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This American Land

This American Land

A unique series of magazine-style episodes hosted by Bruce Burkhardt, a former environmental reporter for CNN, and a fresh new talent, Caroline Raville. Each episode will link 5 or 6 stories, sometimes in a theme, showing how conservationists, fishermen, hunters and outdoor recreationists are sharing responsibilities for protecting America's natural heritage for future generations. The focus will be on will be on wild and beautiful places you've never heard about, and on passionate people protecting vital American landscapes, waters, and wildlife. There's nothing quite like this on national television; THIS AMERICAN LAND will be a distinctive approach to covering serious national conservation issues. We realize that many stations produce quality programming like this for their local markets, and we think there's a national audience for it in a series like ours. We will showcase stories from participating affiliates, drawing attention to the special natural resources their localities and what people are doing to protect them. Current participants are Oregon Public Broadcasting and Georgia Public Broadcasting. Segments will also be featured from local public broadcasting programs such as Outdoor Oklahoma and Exploring North Carolina. Each episode will also include a segment from the Science Nation series funded by the National Science Foundation.

Latest Episodes

Fertilizer nutrients from farmlands in the Midwest are carried downstream in the Mississippi Basin, causing the "dead zone" in the Gulf of Mexico where virtually no marine life can survive. We profile a farmer in southwestern Iowa who has made it his mission to develop his farm as an example to others, using no-till seeding, multi-crop and pasture rotation, minimal fertilizing, and runoff filtering to keep the nutrients in his soil and prevent runoff.

Private landowners in Pennsylvania work with government support to provide critical forest habitat for threatened populations of bats. Along the Meramec River near St. Louis, residents try to break the costly cycle of flooding, cleaning up and re-building by adopting more natural solutions to flood mitigation. Managing forest plantations in Florida, landowners use prescribed fires to reintroduce a natural process that results in healthier ecosystems for wildlife as well as better forest and ranching operations.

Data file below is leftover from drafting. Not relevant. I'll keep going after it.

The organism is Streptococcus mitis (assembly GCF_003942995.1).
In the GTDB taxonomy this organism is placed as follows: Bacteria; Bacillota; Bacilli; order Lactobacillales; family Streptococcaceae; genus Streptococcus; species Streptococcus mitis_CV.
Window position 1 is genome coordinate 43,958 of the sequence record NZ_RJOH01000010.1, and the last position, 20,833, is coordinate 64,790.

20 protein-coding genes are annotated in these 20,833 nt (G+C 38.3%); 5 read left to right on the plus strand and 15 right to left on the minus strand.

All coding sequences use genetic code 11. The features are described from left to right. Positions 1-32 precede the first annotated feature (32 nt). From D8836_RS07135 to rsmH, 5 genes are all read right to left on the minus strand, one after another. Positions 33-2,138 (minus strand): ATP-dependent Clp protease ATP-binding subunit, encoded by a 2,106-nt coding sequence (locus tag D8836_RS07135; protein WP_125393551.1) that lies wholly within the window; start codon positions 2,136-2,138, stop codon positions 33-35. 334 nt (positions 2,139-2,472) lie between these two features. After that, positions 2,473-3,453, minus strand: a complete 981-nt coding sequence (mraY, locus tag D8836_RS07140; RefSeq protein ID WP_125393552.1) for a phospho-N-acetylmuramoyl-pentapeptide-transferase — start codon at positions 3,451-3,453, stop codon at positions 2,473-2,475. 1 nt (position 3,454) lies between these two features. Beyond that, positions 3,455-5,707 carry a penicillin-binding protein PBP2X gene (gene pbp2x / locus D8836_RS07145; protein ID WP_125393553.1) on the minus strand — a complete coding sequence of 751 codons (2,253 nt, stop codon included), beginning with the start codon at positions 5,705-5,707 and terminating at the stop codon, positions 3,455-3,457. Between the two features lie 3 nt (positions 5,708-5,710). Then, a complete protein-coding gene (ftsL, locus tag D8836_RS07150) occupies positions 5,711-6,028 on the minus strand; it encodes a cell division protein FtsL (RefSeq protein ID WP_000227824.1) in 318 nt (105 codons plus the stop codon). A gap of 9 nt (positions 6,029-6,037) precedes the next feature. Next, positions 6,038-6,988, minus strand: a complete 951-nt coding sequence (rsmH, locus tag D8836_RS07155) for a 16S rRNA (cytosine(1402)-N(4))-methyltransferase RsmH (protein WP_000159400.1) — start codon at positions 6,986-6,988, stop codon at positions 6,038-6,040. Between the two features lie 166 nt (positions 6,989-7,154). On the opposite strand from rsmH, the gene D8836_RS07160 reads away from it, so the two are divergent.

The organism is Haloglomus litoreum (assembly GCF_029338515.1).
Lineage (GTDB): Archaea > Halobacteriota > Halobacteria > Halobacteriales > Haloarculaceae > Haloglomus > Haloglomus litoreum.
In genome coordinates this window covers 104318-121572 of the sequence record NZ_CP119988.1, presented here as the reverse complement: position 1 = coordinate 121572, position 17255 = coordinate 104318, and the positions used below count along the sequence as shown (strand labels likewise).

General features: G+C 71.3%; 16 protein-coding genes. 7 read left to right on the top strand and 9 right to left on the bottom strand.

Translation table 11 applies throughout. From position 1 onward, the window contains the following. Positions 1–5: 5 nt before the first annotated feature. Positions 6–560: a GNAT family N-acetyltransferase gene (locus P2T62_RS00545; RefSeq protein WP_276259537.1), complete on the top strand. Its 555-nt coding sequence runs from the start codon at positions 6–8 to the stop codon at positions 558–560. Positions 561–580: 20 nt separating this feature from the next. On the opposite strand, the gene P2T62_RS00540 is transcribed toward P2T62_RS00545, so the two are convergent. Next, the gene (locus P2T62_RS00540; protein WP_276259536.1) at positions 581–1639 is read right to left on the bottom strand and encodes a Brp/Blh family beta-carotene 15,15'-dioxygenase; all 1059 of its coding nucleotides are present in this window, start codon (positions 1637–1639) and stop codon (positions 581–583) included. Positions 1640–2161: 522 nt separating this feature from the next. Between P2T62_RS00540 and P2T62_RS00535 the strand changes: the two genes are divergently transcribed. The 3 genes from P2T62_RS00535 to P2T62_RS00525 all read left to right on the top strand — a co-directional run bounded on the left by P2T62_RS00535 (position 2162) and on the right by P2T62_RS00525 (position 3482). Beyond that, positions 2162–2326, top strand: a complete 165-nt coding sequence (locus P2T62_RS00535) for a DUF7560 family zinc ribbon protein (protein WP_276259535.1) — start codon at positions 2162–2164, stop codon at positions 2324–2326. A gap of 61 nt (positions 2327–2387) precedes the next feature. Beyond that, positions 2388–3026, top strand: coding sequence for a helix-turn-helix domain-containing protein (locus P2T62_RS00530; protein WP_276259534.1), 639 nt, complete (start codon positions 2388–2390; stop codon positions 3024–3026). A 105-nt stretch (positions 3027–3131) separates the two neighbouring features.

With new water rights and a major irrigation project under construction, the Gila River Indian Community in Arizona is gearing up for a revival of an agricultural heritage that sustained them for centuries before European settlers arrived. Public-private partnerships in national parks are saving taxpayers money while supporting critical services, maintenance and repairs. With individual fishing quotas for red snapper, charter boat captains on the Gulf Coast adopt new sustainable practices that provide them with more income and safety.

With Louisiana's coastline sinking and washing away, projects to restore the Mississippi Delta aim to reverse decades of mismanagement that has blocked the depositing of sediment at the river's mouth. Pollution in Lake Erie has focused attention on nutrient runoff from Ohio's farms, and government advisors are assisting farmers to develop solutions. With nutrient runoff also a problem where farms use poultry litter to fertilize fields, researchers are finding ways to recycle litter into nitrogen and other useful chemicals.

In Montana, conservationists, landowners, business leaders and government officials consider the importance of the most important yet least-known and understood conservation and access program in the U.S. - the Land and Water Conservation Fund. Farmers in Oklahoma use cover crops and smart pasturing of livestock to reduce their use of chemical fertilizers, improve water quality, and increase their bottom line. Researchers are finding useful purposes for recycled urine.

Commercial fishermen in the Gulf of Mexico are now using individual fishing quotas to manage their catches of red snapper, a fish population that has made a remarkable recovery after years of overfishing. With federal government support, landowners in Pennsylvania are managing their forests for diversity, providing better habitat for declining species of songbirds like the golden-winged warbler. In Georgia, a program on Lake Lanier for school kids teaches them the importance of water quality.

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